Minor-league baseball officially returned to Hagerstown yesterday with a Baltimore-born owner and a new major-league affiliation, the Toronto Blue Jays.
Winston Blenckstone, owner of the Myrtle Beach (S.C.) Hurricanes, announced at a news conference that the franchise will move to Hagerstown next season to compete in the Northern Division of the Single-A South Atlantic League.
The team -- which recently won the league title for the third time in eight years -- will continue as a farm club of the Blue Jays for at least two more years, severing Hagerstown's 12-year relationship with the Orioles.
"It was Toronto ball or no ball," said Hagerstown general &L; manager Bob Miller. "You have to take what's available and do what you can.
"Without the Orioles, it won't be as easy to market, so things will be different. What we've got to sell is the Hagerstown Suns."
On paper, Hagerstown has been without baseball for two weeks after the Double-A franchise completed its regular season in the Eastern League. It is moving in 1993 to Bowie, where groundbreaking for an 8,000-seat stadium is scheduled to begin in a week or two.
"We're pleased that we still have two pro teams in Maryland," said Doug Melvin, Orioles assistant general manager. "And we're happy to see Hagerstown will continue to have baseball, although we're a little saddened that the city won't be with us. We've had a good relationship there."
The prohibitive cost of upgrading 60-year-old Municipal Stadium to conform to new Double-A standards precipitated the shift of the franchise to Bowie by Maryland Baseball Limited Partnership Inc., former owner of the Suns.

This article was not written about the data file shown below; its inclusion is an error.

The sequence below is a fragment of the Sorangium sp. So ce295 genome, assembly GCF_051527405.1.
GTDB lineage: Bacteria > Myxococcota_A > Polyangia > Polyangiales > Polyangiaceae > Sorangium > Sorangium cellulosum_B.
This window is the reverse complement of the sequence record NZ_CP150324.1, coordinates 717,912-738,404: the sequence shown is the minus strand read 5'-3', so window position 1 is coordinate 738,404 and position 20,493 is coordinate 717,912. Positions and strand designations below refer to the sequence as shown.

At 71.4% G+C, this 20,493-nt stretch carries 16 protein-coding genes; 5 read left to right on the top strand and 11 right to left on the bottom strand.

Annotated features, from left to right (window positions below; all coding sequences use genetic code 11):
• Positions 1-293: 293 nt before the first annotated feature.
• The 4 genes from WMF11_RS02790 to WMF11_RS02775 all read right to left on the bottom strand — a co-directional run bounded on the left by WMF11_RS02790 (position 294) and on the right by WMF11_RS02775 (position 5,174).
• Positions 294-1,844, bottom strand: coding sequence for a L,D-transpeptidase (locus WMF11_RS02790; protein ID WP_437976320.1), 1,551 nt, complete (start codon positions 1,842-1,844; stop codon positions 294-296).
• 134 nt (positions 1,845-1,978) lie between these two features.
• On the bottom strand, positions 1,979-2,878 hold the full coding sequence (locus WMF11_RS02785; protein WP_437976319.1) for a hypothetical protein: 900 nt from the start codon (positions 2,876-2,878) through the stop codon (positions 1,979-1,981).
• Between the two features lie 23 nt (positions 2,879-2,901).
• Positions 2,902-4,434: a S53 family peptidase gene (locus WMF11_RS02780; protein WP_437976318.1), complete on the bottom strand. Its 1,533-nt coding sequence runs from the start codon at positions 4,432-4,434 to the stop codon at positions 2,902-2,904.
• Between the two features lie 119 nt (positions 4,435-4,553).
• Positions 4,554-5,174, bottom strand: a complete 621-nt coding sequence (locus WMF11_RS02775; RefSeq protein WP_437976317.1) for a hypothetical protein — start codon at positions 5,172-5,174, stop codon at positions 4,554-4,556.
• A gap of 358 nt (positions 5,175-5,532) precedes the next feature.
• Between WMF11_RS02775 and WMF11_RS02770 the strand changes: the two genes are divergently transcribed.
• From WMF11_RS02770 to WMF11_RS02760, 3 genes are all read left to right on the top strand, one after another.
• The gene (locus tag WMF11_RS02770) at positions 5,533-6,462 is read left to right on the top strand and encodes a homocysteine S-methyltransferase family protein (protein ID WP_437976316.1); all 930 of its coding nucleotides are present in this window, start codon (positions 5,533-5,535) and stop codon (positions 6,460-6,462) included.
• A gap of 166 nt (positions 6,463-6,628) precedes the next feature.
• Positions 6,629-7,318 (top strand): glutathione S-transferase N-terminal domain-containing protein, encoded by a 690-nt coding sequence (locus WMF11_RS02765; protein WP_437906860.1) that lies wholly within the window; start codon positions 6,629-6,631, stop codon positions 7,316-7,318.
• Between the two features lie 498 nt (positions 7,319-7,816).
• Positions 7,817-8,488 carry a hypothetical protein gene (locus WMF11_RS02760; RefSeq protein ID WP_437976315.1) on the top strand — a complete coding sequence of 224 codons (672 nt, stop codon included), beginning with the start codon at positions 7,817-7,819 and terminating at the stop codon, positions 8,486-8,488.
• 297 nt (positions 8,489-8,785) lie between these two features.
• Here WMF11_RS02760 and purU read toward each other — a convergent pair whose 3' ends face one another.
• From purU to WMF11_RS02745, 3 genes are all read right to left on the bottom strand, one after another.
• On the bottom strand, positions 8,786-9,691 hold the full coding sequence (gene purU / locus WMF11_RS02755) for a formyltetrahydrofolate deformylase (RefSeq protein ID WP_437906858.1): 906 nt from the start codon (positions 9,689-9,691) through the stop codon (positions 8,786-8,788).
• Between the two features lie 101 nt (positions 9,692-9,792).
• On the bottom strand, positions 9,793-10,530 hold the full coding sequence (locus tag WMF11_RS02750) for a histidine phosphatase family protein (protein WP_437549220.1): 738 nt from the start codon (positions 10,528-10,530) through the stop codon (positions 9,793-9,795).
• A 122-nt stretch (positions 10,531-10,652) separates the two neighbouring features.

Only about $500,000 is required to renovate the Hagerstown stadium to meet Single-A requirements.
"Maybe they'll keep the Orioles on their toes as a Blue Jay team," said Peter Kirk, the ex-Suns owner. "Hagerstown has another opportunity to show people they are committed to keeping baseball.
"I'm sure after their two-year agreement with the Blue Jays expires, the situation will be looked at again. The main thing is Hagerstown has kept baseball, and we couldn't be more pleased."
The city, 75 miles from Baltimore, is overwhelmingly populated by Orioles fans, but Melvin said the focus of the Orioles system is a commitment by affiliates to modern parks.
"We're in a time of new and upgraded facilities," he said. "That is most attractive to us. We have Frederick [Grove Stadium]. Kane County's park is 2 years old. In the ideal system they would all be like that."
Blenckstone has consented to a 10-year lease with the city to play at Municipal Stadium. He is leaving a poor facility in Myrtle Beach, where the team received minimal support.
"This was the goal and we achieved it, although it took a little time," said Hagerstown Mayor Steve Sager.
Blenckstone was born and raised in Baltimore and still has Maryland ties. . His father has been an Orioles season-ticket holder since 1957, and his son, David, who will have a role in the operation, graduated from St. Paul's School and the University of Delaware.
Miller and his assistant, Carol Gehr, will be retained by the new owner, but the status of the other Suns employees is unclear.